Occupation and Hobbies – Some occupations are more hazardous than others. Likewise, some hobbies such as flying and scuba diving are more dangerous than others. On average, applicants with hazardous occupations or hobbies are likely to have a higher than normal mortality rate.
Personal Lifestyle – When a large amount of life insurance coverage is requested, life insurers frequently investigate the personal circumstances of the applicant’s life. Such an investigation might seek information on potential problem areas such as alcohol or drug use, poor driving record, or financial troubles.
Foreign Travel or Recent Immigration – Persons who have traveled or reside outside of the United States shortly before applying for life insurance coverage may have been exposed to diseases not commonly found in this country. Also, mortality rates may be different in other countries. A life insurer may require special medical tests or a postponement of coverage for such persons.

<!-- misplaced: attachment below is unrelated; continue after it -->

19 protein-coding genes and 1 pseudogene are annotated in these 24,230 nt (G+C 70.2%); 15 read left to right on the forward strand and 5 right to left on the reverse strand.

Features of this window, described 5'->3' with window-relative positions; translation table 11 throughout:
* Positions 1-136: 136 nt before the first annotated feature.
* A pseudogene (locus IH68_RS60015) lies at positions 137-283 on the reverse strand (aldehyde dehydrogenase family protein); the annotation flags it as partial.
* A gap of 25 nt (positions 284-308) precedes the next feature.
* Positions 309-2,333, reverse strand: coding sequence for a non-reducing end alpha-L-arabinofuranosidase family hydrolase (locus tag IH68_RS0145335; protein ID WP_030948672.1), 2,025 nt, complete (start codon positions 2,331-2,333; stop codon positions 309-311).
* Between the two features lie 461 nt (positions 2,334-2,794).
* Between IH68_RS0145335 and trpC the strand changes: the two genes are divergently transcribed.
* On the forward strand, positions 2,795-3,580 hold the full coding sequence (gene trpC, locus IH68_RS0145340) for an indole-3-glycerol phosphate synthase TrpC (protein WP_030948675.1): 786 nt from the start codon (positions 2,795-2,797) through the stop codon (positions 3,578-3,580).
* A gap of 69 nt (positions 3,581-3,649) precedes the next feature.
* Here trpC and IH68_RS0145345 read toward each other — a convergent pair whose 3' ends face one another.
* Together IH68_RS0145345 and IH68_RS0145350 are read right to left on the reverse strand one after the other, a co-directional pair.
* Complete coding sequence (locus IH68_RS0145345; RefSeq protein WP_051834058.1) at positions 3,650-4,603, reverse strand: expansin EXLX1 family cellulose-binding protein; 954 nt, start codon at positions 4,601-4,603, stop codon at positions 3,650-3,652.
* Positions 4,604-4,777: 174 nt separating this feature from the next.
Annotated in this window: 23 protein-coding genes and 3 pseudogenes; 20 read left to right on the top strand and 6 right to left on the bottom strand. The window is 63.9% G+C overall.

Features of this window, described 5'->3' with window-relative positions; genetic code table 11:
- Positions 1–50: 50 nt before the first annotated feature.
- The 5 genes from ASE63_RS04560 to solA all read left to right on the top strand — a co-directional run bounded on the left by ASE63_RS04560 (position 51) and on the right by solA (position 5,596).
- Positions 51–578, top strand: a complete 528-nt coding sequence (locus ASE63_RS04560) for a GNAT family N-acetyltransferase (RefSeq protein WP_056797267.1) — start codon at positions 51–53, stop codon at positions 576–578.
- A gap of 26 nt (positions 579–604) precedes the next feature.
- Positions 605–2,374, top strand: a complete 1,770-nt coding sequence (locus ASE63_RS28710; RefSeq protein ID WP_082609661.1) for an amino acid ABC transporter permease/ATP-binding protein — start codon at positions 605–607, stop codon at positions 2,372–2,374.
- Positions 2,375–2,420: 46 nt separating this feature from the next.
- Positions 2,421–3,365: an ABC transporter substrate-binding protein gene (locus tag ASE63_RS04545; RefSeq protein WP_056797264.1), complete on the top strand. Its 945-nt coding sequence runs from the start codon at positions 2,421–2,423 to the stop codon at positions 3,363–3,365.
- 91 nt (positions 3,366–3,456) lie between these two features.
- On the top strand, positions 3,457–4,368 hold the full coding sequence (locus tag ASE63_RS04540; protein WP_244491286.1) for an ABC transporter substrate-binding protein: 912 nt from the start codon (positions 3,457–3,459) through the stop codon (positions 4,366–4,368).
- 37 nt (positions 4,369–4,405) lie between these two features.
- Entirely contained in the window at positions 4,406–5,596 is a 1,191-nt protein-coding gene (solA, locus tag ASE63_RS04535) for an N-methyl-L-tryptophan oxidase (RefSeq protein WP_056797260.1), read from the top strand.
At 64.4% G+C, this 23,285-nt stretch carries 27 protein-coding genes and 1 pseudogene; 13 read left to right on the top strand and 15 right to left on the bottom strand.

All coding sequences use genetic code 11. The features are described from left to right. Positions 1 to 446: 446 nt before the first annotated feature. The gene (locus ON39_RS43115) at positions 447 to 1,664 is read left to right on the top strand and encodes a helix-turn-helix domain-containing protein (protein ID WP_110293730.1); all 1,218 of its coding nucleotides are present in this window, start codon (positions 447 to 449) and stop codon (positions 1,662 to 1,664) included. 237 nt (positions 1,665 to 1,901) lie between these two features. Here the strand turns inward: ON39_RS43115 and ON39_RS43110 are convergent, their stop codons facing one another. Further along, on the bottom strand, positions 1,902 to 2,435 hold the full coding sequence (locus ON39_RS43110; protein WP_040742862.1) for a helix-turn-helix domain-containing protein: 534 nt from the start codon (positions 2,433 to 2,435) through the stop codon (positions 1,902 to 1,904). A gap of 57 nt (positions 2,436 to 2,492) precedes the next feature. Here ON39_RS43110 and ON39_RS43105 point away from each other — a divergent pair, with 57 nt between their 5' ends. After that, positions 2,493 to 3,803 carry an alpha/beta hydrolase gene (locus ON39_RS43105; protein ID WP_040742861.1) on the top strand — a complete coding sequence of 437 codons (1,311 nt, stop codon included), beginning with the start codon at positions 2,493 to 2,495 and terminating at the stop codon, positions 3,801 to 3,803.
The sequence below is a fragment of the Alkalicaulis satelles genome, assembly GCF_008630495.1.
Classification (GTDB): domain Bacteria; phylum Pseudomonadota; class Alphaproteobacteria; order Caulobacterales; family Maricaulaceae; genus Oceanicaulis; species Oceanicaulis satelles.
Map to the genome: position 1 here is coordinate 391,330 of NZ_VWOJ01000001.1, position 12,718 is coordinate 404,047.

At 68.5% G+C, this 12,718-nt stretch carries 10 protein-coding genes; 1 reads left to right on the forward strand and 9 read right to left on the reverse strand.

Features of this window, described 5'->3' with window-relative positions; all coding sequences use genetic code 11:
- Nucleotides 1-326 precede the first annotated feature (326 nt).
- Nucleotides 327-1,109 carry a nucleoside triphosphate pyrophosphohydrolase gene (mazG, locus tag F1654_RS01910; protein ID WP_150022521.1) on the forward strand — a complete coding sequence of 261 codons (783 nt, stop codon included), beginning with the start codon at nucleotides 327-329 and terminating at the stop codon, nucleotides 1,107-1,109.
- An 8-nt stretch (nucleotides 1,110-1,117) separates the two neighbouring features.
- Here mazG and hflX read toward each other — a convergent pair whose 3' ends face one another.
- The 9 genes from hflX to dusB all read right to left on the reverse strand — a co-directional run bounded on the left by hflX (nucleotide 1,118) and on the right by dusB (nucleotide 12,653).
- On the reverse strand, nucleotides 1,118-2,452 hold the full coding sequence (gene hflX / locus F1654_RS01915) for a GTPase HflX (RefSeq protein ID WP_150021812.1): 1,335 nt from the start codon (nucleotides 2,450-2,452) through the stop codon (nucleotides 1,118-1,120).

Underwriting Actions for Life Insurance
On the basis of information provided by the applicant and the other sources noted above, life insurance underwriters take one of three actions.
First, the applicant may be rated "standard" and charged the normal premium for the desired coverage. More than 90 percent of life insurance applicants qualify for coverage on this basis.
Second, the applicant may be rated as "substandard" and charged a higher premium. About 4% of life insurance applicants are rated substandard.
Finally, about 3% of life insurance applicants are declined because the chance of loss is too great to provide the requested coverage.
In addition to these three basic underwriting actions, many insurers also identify "preferred risks" for whom they will provide standard coverage at a reduced premium.
To be rated as a "preferred risk", an individual must be in excellent health and meet or exceed the insurer’s other underwriting criteria.
Most life insurers also classify nonsmokers as preferred risks for whom lower premiums are charged.